Enquiry about object: 5657

    Your First Name (required)

    Your Last Name (required)

    Your Email (required)

    Your Country (required)

    Your Message

    Ashanti Gold Dust Container (Kuduo)

    Ashanti (Asante) People, Ghana
    19th century

    height: 17.5cm, diameter: 8cm, weight: 884g

    Available - Enquire


    UK art market

    – scroll down to see further images –

    Vessels such as this example of cast brass known as kuduo were used by wealthier Ashanti (Asante) people of Ghana to store valuables such as ritual objects and gold dust. Others might have been buried with people of status. Some might have been used to hold a mixture of shea butter (derived from a natural oil extracted from the but of the shea tree) and gold dust used to adorn the corpses of high-status chiefs.

    This example is among the finest of its type that we have seen.

    It has a tapering body and sits on a ring foot that is composed of applied brass loops. A lid sits in the vessel. The lid is surmounted with cast brass figures based themselves on gold weights. The sides of the container are also decorated with figures in high relief – one holds a python, one a musket, and so on. Additionally, the background is decorated with dozens of small, geometric shapes reminiscent of the motifs seen on Ashanti woven cloths.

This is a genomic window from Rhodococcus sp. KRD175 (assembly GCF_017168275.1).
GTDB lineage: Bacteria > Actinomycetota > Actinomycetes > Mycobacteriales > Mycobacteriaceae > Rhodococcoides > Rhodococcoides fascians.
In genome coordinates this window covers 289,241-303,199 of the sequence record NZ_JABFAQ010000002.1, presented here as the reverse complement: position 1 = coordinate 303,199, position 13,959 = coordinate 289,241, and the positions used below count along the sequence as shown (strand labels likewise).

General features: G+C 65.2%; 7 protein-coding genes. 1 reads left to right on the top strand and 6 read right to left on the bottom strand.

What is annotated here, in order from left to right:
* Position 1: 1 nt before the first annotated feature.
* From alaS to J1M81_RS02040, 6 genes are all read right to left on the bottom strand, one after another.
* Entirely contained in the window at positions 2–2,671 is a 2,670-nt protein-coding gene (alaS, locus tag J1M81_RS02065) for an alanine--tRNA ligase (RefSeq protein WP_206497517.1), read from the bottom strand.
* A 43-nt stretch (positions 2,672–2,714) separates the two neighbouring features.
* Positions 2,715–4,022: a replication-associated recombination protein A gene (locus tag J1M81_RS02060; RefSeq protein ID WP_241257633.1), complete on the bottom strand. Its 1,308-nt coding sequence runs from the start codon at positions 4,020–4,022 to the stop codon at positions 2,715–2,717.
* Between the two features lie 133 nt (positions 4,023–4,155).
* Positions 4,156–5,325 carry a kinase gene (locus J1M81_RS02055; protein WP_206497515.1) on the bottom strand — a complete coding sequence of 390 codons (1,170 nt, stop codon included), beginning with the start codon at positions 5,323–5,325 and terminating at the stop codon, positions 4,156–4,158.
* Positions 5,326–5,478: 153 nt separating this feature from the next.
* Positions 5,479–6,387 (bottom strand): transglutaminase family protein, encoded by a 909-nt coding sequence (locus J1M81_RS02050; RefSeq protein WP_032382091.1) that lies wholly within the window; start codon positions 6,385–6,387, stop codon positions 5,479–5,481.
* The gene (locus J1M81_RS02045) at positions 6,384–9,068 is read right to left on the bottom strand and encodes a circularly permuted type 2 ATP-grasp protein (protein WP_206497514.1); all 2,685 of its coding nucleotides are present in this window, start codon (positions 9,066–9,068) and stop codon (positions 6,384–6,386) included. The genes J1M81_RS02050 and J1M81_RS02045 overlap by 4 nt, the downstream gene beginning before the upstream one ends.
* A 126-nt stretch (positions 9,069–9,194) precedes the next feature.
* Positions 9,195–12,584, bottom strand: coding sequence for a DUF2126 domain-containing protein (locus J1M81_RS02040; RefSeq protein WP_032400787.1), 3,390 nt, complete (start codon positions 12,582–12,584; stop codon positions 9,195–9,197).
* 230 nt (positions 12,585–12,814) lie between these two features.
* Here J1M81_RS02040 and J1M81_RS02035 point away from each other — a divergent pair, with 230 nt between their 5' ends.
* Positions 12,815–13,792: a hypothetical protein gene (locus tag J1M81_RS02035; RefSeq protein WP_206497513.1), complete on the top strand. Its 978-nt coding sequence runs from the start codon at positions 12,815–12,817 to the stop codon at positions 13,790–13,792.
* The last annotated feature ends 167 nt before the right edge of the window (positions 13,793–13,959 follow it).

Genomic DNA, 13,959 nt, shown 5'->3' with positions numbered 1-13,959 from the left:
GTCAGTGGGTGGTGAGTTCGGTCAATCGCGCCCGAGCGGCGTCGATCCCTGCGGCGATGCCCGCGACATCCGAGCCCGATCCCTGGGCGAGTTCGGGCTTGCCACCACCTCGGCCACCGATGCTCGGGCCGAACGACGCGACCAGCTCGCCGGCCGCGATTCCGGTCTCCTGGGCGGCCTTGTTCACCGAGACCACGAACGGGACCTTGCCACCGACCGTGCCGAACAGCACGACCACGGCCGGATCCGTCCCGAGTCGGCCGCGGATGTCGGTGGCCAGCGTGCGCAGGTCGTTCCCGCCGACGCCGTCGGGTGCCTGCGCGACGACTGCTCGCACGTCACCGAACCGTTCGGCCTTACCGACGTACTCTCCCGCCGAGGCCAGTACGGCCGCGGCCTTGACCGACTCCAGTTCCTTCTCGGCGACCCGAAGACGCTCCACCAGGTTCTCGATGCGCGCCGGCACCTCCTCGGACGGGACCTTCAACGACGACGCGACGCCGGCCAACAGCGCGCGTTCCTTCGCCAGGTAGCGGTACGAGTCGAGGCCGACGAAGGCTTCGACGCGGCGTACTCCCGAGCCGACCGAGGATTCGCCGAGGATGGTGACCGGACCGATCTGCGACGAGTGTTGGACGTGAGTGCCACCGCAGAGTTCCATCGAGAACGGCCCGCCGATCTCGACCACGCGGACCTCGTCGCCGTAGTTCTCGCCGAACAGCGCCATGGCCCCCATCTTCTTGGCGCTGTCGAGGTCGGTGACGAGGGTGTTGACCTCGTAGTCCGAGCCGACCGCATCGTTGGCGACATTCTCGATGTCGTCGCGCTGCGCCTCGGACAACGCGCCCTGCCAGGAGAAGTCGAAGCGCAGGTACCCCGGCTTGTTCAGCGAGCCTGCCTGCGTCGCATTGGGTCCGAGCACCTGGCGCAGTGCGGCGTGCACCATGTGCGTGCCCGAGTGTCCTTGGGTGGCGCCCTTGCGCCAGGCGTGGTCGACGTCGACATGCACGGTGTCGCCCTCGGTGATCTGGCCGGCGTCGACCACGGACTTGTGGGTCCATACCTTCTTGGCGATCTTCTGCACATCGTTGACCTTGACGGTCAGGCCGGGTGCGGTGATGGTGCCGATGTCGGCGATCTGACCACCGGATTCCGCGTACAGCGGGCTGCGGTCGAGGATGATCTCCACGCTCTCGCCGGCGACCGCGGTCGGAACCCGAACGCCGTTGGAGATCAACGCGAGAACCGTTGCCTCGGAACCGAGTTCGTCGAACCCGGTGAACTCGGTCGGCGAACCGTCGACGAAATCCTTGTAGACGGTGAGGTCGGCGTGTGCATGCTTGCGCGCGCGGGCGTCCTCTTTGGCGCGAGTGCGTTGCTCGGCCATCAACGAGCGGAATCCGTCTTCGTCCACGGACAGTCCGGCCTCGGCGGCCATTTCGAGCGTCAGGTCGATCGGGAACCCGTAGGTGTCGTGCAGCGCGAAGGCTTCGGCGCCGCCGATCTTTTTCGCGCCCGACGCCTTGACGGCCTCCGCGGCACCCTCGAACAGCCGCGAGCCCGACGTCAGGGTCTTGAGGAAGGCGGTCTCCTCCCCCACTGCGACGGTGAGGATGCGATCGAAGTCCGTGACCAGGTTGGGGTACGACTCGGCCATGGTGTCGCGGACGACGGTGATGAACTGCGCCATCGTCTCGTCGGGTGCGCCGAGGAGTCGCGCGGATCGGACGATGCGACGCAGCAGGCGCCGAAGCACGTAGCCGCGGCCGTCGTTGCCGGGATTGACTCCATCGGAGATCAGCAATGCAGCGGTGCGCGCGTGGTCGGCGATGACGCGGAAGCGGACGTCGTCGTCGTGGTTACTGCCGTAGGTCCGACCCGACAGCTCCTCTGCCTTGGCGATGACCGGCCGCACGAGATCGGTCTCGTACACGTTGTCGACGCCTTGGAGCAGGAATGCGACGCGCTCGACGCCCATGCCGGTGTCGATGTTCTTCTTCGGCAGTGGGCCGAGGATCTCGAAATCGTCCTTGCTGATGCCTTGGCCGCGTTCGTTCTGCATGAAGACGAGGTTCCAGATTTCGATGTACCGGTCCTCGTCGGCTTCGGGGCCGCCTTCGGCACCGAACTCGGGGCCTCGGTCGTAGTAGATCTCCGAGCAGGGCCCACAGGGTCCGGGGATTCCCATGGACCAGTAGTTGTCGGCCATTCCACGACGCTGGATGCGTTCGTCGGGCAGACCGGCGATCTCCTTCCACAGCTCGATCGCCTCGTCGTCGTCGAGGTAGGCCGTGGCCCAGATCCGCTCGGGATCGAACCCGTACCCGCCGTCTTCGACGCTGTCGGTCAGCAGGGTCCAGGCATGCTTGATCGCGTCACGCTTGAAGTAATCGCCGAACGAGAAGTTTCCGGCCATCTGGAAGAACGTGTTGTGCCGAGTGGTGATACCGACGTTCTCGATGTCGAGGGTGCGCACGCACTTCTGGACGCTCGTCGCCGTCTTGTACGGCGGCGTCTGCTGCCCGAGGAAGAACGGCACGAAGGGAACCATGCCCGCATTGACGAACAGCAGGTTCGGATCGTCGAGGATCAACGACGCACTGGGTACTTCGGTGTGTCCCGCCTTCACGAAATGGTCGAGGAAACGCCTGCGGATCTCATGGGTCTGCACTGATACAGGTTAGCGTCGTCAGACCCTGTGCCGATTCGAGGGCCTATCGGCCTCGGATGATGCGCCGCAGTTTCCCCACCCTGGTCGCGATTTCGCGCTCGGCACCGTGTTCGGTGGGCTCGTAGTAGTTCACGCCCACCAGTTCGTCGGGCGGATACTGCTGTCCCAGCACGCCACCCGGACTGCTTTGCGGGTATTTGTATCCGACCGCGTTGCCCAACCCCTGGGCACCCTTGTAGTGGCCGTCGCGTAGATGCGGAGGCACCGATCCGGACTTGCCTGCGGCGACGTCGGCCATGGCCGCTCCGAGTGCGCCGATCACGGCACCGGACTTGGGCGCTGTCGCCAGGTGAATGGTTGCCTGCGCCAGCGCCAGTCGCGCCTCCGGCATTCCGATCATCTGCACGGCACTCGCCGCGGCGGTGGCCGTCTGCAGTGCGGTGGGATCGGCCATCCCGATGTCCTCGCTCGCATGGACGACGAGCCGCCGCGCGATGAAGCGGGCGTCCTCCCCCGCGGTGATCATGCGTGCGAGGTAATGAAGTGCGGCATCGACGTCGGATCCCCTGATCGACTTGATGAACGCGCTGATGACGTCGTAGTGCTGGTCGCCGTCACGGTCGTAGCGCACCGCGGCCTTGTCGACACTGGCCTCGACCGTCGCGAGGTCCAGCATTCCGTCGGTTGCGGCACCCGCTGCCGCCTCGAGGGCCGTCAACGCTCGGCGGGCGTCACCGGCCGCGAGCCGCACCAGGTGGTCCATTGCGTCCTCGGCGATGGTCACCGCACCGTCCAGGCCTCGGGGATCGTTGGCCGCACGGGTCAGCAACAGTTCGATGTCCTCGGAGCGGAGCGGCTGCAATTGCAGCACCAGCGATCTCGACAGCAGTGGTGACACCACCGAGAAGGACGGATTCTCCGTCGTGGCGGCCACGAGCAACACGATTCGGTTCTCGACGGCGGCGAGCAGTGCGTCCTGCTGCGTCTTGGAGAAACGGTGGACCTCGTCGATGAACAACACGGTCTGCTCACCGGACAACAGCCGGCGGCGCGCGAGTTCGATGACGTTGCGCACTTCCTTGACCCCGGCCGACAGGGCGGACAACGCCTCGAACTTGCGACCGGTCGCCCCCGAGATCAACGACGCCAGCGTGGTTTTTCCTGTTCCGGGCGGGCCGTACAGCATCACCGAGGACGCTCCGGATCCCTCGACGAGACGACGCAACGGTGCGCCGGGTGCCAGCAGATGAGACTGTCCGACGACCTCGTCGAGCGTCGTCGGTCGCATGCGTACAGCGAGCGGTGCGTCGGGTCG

As suggested, a likely use for this vessel was to hold gold dust. Gold dust became the currency used to settle everyday transactions. Each party to any transaction would typically use their own weights. The negotiating process not only would include the cost in gold dust of the items being transacted over but also a comparison of weights, debate over the scales used and the purity of the gold dust (gold often was adulterated with brass filings). Even transactions as rudimentary as buying vegetables in a street market necessitated this process.

    Gold became an important commodity which gave rise to Ghana’s old colonial name of the Gold Coast. The region was known as the Gulf of Guinea and in England, a gold coin worth twenty-one shillings became known as a guinea (Phillips, 2010).

    This example has an excellent chocolate-brown patina. The arm of one of the figures to adorn the lid is missing (an old break, which itself has a darkened patina) but otherwise, the container is in excellent condition.



    Chemeche, G., The Horse Rider in African Art, Antique Collectors’ Club, 2011.

    Cole, H. M. & D. H. Ross, The Arts of Ghana, Regents of the University of California, 1977.

    Phillips, T., African Goldweights: Miniature Sculptures from Ghana 1400-1900, Edition Hansjorg Mayer, 2010.

    Walker, R.A. (ed.), The Power of Gold: Asante Royal Regalia from Ghana, Dallas Museum of Art, 2018.

    Dozens of items are added to our website each month. Be among the first to know about them.
    Sign up to our monthly catalogue